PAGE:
On becoming a Full Member and you are subsequently granted a Firearms Certificate (N.B one of the FAC Application Form Referees must an Official of the Club) by your local Police Authority thence obtain you own firearm you are required to have its use logged by the Club at each of the shoots you use it at.

Thanks to Jim Brown, for the above

Clarifications:

FAC holders

The process is somewhat more simple, as you are might imagine.  Merely approach the club, fill in an application form. There is the probationary period and then full membership. 

Contact

If you wish to contact the Club Secretary (Peter Baxter) by email then please use the following email address in your email application:  The application form is available here(PDF logo)

Scoring system

The target has marked upon it a number of rings. As the capability of shooters and their equipment has improved, those rings have been made smaller. Originally and until the 1970s we had 5 scoring areas.  In the 1970s to further separate scores an inner 'Vee' ring scoring 5.1 was introduced.  The capabilities of an F class rifle are such that even the Vee bull is too generous, and a smaller mark was introduced. [For F&K, for 2009, as decided after the AGM, TR-F remains on the TR target]

The target is marked from centre outwards with differing green / red coloured discs.  The scorer applies the score appropriate to the discipline followed by the shooter in the score card.  Additionally for F-open and paddle along the bottom of the target is used.  The position and colour is noted in the above table. Therefore :-

Scoring disc
  F-open
F-TR TR
Disc Colour   score paddle
  score   score
Red Vee
5.1 extreme-Right Vee 5.1 Vee 5.1
Green Bull
5
extreme-Right Bull 5 Bull 5
Red Inner
4
Right
Inner 4 Inner 4
Green Magpie
3
Left
Magpie 3 Magpie 3
Red Outer
2
extreme-Left Outer 2 Outer 2
Green Hit
1
extreme-Left Hit 1 Hit 1
Inward scoring (with .308 gauge irrespective of calibre)
In some F’ Class competitions a V-Bull will count as 6

A photograph of a marker, in the butts, and his target is available on the gallery page of photograpghs.

May I zero my stalking rifle?

Beyond the legal issue of you using expanding ammunition in your stalking rifle, and target rifle shooting is required to not use expanding ammunition, there is the issue that we shoot at 300 & 500 yards.  Further using calibres outside of 223R & 308W, would mean your stalking rifle would not be competive against (say) 6.5x284, or 6.5x55 Swedish.  In my opinion you would be better served by approaching one of the other clubs that use the BSA facility.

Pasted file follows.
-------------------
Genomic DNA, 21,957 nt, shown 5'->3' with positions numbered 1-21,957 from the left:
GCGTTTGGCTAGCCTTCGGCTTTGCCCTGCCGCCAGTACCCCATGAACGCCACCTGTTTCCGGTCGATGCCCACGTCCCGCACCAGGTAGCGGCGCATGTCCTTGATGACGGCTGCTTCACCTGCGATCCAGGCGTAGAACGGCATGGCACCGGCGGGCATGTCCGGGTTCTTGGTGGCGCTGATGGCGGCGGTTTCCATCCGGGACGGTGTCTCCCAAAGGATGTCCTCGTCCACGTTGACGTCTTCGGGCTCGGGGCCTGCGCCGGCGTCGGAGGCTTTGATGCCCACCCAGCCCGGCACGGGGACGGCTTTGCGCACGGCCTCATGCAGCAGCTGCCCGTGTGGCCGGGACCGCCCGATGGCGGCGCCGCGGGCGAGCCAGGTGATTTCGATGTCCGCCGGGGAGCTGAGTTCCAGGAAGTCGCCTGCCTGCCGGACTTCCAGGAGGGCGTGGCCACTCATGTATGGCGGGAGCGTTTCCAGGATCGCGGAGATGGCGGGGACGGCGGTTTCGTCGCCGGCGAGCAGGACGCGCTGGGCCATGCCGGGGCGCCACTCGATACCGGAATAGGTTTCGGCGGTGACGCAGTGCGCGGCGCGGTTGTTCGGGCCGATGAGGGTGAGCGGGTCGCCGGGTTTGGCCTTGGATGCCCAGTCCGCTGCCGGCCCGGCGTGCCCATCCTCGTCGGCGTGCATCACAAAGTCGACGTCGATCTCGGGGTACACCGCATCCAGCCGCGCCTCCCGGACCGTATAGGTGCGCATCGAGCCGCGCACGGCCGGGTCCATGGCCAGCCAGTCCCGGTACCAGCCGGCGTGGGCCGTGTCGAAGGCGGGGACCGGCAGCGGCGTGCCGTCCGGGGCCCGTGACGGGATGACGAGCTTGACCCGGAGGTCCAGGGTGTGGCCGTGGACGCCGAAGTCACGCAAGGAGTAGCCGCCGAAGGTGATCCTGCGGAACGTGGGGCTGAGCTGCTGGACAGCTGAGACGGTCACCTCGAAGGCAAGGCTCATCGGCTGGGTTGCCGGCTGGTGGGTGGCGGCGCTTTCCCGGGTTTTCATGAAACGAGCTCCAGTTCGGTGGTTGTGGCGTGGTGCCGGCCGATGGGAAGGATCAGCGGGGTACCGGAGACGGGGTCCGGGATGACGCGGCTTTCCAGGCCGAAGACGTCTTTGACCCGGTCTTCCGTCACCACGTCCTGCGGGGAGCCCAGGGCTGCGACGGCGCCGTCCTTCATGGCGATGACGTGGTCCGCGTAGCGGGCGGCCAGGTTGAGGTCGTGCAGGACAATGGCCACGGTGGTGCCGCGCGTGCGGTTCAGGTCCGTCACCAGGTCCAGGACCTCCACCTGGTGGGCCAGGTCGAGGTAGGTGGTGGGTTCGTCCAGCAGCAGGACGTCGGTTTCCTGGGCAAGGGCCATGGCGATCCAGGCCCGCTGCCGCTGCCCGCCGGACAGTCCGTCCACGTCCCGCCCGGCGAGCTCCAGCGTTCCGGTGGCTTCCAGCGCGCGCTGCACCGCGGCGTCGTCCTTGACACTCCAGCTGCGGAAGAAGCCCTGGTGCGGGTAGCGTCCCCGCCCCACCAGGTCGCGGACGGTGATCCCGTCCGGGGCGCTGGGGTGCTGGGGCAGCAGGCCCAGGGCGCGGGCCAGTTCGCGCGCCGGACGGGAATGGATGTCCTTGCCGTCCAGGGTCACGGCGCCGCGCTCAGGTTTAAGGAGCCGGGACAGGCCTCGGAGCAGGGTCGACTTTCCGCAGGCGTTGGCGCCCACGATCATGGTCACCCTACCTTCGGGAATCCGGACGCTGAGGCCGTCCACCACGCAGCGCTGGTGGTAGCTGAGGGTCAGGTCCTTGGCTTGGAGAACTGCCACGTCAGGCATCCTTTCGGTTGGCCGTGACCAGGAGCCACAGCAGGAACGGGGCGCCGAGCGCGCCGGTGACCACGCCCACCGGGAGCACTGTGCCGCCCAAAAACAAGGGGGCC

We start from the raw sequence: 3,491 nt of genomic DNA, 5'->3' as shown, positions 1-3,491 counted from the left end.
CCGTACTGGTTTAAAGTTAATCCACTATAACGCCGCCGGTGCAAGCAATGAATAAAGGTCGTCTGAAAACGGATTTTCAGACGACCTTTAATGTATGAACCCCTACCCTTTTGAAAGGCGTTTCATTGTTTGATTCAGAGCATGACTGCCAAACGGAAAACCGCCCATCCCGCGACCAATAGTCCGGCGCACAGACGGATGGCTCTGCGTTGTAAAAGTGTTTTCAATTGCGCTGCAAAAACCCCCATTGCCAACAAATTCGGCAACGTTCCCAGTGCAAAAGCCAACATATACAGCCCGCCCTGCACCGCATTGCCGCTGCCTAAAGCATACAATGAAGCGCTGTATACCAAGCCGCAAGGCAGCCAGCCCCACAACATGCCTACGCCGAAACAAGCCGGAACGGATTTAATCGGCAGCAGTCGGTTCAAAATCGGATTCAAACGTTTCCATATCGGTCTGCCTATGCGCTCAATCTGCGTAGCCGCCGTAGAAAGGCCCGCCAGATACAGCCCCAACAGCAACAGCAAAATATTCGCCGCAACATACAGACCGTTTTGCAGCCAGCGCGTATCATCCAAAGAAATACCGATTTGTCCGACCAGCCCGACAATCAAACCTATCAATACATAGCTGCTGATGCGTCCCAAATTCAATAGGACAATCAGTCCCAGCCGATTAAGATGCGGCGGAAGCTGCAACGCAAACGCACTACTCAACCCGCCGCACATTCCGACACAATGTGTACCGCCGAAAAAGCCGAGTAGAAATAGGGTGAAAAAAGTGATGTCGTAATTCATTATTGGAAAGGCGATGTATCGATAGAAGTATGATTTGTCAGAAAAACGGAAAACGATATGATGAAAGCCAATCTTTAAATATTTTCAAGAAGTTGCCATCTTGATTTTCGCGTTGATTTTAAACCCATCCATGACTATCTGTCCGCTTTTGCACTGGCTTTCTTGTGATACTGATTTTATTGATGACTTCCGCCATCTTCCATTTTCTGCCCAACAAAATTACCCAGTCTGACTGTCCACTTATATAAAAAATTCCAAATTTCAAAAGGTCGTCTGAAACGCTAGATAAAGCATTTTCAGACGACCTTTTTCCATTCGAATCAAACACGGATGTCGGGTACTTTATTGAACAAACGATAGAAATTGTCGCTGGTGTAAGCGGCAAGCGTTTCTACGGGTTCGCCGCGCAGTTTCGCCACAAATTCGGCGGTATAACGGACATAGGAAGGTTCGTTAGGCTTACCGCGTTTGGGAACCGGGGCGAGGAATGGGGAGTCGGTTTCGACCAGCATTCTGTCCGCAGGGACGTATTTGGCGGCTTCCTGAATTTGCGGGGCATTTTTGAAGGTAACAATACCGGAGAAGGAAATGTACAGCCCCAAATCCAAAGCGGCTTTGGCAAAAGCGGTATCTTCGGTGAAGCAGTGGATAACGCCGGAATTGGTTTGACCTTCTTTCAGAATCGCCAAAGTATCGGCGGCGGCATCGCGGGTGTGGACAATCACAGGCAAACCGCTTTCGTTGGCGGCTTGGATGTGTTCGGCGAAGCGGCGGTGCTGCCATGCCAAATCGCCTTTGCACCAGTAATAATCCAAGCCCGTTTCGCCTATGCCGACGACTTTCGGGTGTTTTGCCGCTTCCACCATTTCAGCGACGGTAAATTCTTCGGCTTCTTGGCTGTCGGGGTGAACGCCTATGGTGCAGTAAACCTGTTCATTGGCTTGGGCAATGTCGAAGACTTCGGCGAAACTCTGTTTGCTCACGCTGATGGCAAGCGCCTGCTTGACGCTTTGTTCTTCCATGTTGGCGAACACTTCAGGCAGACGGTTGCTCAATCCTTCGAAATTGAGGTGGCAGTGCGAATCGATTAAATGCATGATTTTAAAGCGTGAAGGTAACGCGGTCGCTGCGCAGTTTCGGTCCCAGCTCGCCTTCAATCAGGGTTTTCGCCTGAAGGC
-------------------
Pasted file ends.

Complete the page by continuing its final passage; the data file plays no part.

I am under 18; May I join the club?

This is more a matter of the impact of legislation than attitude of the club.  The club only has a few members.  None of the members have Disclosure Scotland accreditation.  Hence the club is unable to act in-loco parentis, and minors must be accompanied by a parent or guardian.

Also the club does not accept members younger than 14 years old; the reasons for this are partially legal, and partially practical - we believe that shooters should learn with rifles that are both lighter and have less recoil; i.e. .22LR or air rifles.  Your point of contact for such clubs is the NSRA.

What about a [club] rifle?

The club has 3 rifles [TR-5.56NATO, TR-7.62NATO, TR-F-7.62NATO] for use by members, free of charge.  The club also stocks 7.62 & 5.56 ammunition for members, at cost.  However, please note, that to ensure these are available on the range for your use, the club officials need to be contacted in good time. [A photograph of the ammunition we use is available here.]
The same applies to ammunition: to ensure that ammuntions is at the range, you need to have forewarned the Firearm's officer.

After I shoot, what else?

On the range there are a number of tasks that must be completed to enable anyone at all to shoot. Therefore there is a reasonable expectation that if you are not shooting, then you are marking, etc. These tasks include setting up the range, 'Range-Officer'-ing, marking, clearing away the range after shooting. The Blairadam range requires range flags be positioned at the top of the hill (about a 20 minute climb), and at the north and south extremeties. When clearing away the range, it is necessary to rake the sand up into the shot holes of the stop butt. As can be seen this requires colaborative efforts on all attendees, and the day's CRO will endeavour to share the load appropriately, but it is never possible to guarantee that each participant will merely do one marking detail.